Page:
That is all the poses Link has in A Link to the Past, taken from a sprite sheet by daemoth on the Spriter’s Resource.
That’s not gonna be possible to duplicate for around a hundred Amiibo type characters. Heck, even basing them off the Zelda 1 sprites would require a lot of frames:
Which itself fails to take into consideration that Zelda items change throughout the series. Changing Mario to those costume forms was easy, they’re basically Super Mario with no extra powers. Making sprites for Link forms that can use the sword, Hookshot, bow and arrows, bombs, roc’s feather, etc? Now that’s going to be difficult.
Need more proof? Well, the above Zelda 1 sprite sheet has 22 frames for Link. Add the needed ones for other items, that rises to 30 or 40 frames. Per character (times 100), and you need 3000 to 4000 brand new graphics just to replicate what everyone expects from the Amiibo/costume/mystery mushroom functionality.
Go to more advanced styles (which may easily have 200 or 300 hundred frames per character), and you need around 20,000 to 30,000 new sprites.
That’s a lot of work for a simple feature, isn’t it? And a good example of how a non-platformer doesn’t really lend itself to the Mario Maker formula.
And the other resources…
Yeah, think the necessary sprites and tilesets are overkill?
Just wait til you try and get your head around how many enemy graphics are needed, or how much new music will need to be composed.
The enemy graphics for example, would need much more work, since very few Zelda enemies appear in every single game in the franchise. Mario has Goombas, Koopas, Cheep Cheeps, Bowser, etc in most instalments. Zelda’s own main games sometimes lack common enemies like Octoroks or Stalfos.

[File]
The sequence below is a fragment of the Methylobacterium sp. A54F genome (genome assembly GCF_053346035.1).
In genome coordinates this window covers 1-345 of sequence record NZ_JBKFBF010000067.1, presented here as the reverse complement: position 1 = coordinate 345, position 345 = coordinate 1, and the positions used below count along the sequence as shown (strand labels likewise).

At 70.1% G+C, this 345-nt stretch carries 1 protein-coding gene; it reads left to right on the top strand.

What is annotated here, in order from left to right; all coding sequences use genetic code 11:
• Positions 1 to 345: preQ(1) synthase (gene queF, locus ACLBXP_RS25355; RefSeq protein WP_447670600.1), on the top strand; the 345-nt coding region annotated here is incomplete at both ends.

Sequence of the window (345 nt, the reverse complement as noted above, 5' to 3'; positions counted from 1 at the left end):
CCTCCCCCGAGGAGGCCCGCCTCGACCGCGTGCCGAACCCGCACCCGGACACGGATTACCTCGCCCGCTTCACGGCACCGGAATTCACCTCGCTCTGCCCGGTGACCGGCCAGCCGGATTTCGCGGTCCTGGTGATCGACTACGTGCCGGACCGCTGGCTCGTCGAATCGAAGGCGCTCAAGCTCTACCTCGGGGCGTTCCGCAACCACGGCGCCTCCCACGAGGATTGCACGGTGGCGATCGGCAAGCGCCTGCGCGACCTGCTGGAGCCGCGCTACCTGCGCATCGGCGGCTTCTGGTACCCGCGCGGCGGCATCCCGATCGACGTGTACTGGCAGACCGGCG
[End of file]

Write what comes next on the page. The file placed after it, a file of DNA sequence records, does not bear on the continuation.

So that’s a ton of new sprites and models, since enemies will need to be standardised across generations.
But then, we get to the music. Mario fortunately had this thing called ‘themes’ and ‘levels’, where each level theme had its own song in each instalment. So water levels could use the water songs from each Mario game.
Zelda… doesn’t do this. At least not all the time. Zelda 1 for example, had about three songs:
That’s not going to be enough music for that game style, is it? So off that bat, Nintendo would need to compose an eight bit forest theme, an eight bit water theme, an eight bit cave theme, an eight bit boss theme, an eight bit ice theme, an eight bit desert theme… ad nauseum.
This would likely need to also happen with the other games too, since it’s kind of inconsistent which area themes get their own songs in each title. So Nintendo would need to come up with say, ten level themes, then compose original songs for most of the style variations.
So that’s why a Zelda Maker probably wouldn’t work. It’d be a potentially popular idea, and it seems logical enough on the surface, but the amount of resources and work required would just make the idea too impractical, especially if the budget is meant to be lower than that for a ‘real’ Zelda title like the upcoming Wii U one.
But what do you think? Do you have any ideas for how a Zelda Maker game could solve these issues?